Middle-earth Explained is our new ongoing series, where we delve into the latest Lord of the Rings-related shows, movies, trailers, and news stories to divine the franchise’s future. This entry examines The Rings of Power Episode 8 and how it recontextualizes Sauron, the Dark Lord of Mordor.
The Sauron guessing game is over. After eight episodes, The Rings of Power finally reveals its hand. The Dark Lord is not the Stranger (Daniel Weyman) who fell from the sky or the Dark Elf Adar (Joseph Mawle) storming his Orcs across the Southlands. He is the sweetie who pulled Galadriel (Morfydd Clark) from her watery grave. He’s the masquerading Southland king, the wretch with the five o’clock shadow, Halbrand (Charlie Vickers).
The reveal is not a terrible shock. For weeks, many were speculating on such a twist. Halbrand wooing Galadriel to his dark thinking recalls her exchange with Frodo in The Fellowship of the Ring when she refused the One Ring and imagined a corrupted version of herself. Galadriel has a touch of darkness within her, as we all do. She is but one poor decision away from succumbing to her violent leanings. The possibility that she could have sided with Halbrand/Sauron is not so far-fetched. The Rings of Power merely underscores her moral fragility, which could stir frustrations in readers who saw her as pure goodness.
Purity is not really a thing in Tolkein. Unless we’re talking about the pure evil called Sauron and his former boss Morgoth. Exploring a humanity in the Dark Lord is probably The Rings of Power‘s greatest stretch from the source material, but it’s not blasphemous. Well, that’s the hope, anyway. TBD.
Through the text, we know Sauron took a fair form during the Second Age. He likes to hide in plain sight. It’s not too far from peering through the palantíri or whispering sweet nothings through the lips of Wormtongue via Saruman.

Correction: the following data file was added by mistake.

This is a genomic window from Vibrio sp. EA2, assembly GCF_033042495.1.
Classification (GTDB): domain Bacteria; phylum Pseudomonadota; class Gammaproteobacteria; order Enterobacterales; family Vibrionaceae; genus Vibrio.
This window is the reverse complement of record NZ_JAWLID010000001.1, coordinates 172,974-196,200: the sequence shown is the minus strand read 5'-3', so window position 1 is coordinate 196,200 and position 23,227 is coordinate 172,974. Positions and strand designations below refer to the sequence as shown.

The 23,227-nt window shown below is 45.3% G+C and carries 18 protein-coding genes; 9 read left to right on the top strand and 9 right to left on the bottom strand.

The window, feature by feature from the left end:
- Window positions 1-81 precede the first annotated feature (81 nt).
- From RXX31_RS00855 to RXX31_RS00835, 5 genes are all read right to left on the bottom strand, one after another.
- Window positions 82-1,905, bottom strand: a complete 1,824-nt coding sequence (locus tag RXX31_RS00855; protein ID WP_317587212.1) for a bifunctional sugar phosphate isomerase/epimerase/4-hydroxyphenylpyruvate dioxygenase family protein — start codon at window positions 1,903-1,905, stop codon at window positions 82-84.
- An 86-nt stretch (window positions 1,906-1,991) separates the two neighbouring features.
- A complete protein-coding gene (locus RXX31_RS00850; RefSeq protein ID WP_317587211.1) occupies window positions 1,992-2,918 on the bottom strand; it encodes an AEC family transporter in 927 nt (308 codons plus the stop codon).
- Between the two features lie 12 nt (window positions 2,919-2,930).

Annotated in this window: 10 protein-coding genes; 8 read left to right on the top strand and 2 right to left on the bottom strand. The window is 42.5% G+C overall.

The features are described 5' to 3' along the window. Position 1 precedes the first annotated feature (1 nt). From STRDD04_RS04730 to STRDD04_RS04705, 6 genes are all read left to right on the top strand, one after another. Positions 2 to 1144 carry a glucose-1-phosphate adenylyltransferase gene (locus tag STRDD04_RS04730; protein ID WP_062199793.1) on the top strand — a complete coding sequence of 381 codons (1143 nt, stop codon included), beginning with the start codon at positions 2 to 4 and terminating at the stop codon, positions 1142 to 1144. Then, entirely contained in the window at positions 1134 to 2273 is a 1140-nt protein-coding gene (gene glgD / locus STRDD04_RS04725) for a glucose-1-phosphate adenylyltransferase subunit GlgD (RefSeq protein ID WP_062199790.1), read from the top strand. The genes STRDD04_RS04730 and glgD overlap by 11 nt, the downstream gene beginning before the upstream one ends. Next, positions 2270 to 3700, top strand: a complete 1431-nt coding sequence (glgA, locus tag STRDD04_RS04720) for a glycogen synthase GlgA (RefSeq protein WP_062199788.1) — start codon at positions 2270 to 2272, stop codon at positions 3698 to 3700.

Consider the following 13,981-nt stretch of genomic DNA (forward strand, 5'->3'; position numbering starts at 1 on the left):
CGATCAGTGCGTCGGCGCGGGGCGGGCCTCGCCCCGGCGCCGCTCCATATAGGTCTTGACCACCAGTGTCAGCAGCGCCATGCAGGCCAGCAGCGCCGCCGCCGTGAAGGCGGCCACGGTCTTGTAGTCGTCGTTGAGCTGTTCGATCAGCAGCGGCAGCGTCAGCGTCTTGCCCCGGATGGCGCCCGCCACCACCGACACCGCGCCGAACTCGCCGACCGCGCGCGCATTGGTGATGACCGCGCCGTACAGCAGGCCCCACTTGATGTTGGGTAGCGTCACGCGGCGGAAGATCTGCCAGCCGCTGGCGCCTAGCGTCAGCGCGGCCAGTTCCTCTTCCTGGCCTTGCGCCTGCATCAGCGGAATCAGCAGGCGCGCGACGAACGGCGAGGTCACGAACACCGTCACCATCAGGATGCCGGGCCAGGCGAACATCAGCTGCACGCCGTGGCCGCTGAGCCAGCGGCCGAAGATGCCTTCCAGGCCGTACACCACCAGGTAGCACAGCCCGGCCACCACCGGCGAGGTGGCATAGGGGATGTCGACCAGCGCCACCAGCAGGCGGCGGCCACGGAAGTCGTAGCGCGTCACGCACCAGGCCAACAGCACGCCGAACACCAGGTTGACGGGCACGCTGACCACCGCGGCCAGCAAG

In a recent interview with the Hollywood Reporter, co-showrunner Patrick McKay reiterated how basic a villain Sauron is in the books and within Peter Jackson’s adaptations. We’ve dined heavily on the unstoppably evil threat and how it ignites heroism in the hearts of elves, humans, and hobbits. The Rings of Power presents an opportunity to challenge the simplicity of evil:
We felt Sauron should be a character in his own right. We wanted to study the currents running within him in a way that hopefully would reward audiences as they follow him moving forward as he becomes the Dark Lord.
Whether we guessed Sauron was underneath Halbrand’s smile or not didn’t really matter. As the showrunners state elsewhere in their conversation, the surprise only works on one viewing, and they’re making a series they hope is worthy of multiple viewer visits. The Rings of Power is bringing dimension to Sauron. McKay hopes that the humanity will overall aid in our understanding of evil:
Sauron can now just be Sauron. Like Tony Soprano or Walter White. He’s evil, but complexly evil. We felt like if we did that in season one, he’d overshadow everything else. So the first season is like Batman Begins, and The Dark Knight is the next movie.